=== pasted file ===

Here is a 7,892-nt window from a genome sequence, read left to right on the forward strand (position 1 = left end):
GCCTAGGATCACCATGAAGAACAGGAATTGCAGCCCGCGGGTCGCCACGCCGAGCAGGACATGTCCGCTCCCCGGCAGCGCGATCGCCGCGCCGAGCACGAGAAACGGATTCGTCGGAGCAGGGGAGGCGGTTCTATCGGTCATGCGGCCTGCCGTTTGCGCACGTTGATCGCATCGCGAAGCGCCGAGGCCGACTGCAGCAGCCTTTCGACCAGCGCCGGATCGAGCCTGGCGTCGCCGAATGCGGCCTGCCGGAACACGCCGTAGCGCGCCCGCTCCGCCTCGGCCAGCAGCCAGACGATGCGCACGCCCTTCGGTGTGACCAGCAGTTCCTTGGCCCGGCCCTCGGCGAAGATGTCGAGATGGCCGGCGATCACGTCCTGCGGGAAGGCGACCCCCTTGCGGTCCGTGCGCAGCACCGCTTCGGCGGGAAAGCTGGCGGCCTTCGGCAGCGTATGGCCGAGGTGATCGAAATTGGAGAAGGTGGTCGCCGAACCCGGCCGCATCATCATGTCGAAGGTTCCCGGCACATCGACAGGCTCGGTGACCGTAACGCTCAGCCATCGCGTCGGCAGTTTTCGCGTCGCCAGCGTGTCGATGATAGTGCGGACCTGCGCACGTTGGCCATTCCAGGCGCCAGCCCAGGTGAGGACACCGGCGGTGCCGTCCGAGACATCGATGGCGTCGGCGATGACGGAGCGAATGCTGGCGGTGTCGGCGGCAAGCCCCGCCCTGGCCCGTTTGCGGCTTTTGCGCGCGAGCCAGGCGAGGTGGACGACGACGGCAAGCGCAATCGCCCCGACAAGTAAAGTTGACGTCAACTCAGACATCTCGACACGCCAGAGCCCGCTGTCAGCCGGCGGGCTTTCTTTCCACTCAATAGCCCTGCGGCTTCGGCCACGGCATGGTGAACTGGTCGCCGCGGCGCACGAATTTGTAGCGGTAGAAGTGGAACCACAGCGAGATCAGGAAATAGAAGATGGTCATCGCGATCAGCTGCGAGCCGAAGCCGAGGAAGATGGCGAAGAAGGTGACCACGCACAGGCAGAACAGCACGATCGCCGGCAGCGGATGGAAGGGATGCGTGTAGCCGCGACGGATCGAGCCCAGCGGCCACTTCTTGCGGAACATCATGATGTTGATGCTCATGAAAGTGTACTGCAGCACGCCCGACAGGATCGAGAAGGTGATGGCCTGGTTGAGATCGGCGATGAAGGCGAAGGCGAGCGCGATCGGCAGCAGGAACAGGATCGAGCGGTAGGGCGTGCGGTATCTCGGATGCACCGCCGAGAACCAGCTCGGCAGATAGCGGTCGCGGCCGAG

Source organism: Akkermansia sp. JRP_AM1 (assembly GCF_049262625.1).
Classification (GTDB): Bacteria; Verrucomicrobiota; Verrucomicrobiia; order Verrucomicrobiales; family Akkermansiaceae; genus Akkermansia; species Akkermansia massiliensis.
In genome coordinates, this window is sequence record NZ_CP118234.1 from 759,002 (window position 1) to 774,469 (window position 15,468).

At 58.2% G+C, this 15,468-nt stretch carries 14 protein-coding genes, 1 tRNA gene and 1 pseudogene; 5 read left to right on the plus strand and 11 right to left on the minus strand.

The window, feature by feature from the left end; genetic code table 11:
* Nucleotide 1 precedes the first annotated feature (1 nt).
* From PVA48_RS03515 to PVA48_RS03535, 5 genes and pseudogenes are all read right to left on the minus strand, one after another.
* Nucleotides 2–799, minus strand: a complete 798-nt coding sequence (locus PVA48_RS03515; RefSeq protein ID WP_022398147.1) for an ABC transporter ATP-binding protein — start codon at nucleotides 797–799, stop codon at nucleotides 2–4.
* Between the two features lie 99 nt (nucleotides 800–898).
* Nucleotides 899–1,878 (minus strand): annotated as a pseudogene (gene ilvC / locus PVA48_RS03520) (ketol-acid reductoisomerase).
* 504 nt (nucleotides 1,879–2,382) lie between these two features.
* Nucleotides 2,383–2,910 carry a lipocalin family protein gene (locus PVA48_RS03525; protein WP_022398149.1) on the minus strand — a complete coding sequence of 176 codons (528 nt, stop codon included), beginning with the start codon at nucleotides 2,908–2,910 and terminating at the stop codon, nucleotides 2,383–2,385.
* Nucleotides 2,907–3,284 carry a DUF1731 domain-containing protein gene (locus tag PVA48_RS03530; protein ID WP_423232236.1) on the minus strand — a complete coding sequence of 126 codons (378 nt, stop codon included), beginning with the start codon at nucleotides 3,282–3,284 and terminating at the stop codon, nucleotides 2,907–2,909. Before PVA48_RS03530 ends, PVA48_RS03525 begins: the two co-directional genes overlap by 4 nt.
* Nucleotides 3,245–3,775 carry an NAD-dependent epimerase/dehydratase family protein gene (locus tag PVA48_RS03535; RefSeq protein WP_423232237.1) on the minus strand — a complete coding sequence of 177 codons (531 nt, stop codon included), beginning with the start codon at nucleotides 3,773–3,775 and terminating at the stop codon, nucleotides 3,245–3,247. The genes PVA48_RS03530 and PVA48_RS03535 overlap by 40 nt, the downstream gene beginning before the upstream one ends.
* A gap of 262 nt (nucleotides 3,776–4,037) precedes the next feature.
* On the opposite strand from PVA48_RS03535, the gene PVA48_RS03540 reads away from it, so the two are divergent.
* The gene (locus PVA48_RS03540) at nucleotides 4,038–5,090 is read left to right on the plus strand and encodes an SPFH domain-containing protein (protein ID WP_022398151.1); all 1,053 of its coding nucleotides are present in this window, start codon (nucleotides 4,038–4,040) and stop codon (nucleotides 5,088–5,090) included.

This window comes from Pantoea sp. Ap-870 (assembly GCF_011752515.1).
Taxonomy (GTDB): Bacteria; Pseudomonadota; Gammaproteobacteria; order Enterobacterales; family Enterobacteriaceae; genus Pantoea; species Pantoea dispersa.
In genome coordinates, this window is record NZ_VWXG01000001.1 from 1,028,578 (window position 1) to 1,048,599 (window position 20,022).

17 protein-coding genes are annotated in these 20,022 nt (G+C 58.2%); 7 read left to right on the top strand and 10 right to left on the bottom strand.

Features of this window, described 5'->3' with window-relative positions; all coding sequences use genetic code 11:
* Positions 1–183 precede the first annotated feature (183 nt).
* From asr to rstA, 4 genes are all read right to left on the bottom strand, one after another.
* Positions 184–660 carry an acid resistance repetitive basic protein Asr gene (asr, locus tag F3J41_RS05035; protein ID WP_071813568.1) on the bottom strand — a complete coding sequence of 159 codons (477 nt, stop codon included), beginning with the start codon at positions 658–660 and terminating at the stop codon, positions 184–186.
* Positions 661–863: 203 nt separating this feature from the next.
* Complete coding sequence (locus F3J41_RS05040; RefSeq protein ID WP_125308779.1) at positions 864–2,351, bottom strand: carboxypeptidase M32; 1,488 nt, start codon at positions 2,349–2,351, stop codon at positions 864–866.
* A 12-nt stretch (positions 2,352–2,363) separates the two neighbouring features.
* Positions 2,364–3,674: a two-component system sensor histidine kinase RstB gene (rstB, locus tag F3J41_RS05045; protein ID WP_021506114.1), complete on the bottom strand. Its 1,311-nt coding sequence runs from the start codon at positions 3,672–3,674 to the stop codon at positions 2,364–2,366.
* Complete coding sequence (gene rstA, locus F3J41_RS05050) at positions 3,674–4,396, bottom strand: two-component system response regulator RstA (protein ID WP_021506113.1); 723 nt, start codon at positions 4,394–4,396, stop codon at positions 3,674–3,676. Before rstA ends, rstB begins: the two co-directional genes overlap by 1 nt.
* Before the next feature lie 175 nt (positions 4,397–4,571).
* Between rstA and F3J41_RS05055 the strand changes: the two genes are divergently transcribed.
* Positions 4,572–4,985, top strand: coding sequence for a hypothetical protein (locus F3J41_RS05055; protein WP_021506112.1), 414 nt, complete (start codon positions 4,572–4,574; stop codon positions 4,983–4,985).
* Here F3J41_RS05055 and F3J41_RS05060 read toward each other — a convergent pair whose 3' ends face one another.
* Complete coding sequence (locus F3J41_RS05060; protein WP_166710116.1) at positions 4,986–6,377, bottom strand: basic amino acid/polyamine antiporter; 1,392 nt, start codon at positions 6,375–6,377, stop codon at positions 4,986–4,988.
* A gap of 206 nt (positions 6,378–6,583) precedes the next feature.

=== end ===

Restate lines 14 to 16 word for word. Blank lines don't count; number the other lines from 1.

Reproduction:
* Nucleotides 2,383–2,910 carry a lipocalin family protein gene (locus PVA48_RS03525; protein WP_022398149.1) on the minus strand — a complete coding sequence of 176 codons (528 nt, stop codon included), beginning with the start codon at nucleotides 2,908–2,910 and terminating at the stop codon, nucleotides 2,383–2,385.
* Nucleotides 2,907–3,284 carry a DUF1731 domain-containing protein gene (locus tag PVA48_RS03530; protein ID WP_423232236.1) on the minus strand — a complete coding sequence of 126 codons (378 nt, stop codon included), beginning with the start codon at nucleotides 3,282–3,284 and terminating at the stop codon, nucleotides 2,907–2,909. Before PVA48_RS03530 ends, PVA48_RS03525 begins: the two co-directional genes overlap by 4 nt.
* Nucleotides 3,245–3,775 carry an NAD-dependent epimerase/dehydratase family protein gene (locus tag PVA48_RS03535; RefSeq protein WP_423232237.1) on the minus strand — a complete coding sequence of 177 codons (531 nt, stop codon included), beginning with the start codon at nucleotides 3,773–3,775 and terminating at the stop codon, nucleotides 3,245–3,247. The genes PVA48_RS03530 and PVA48_RS03535 overlap by 40 nt, the downstream gene beginning before the upstream one ends.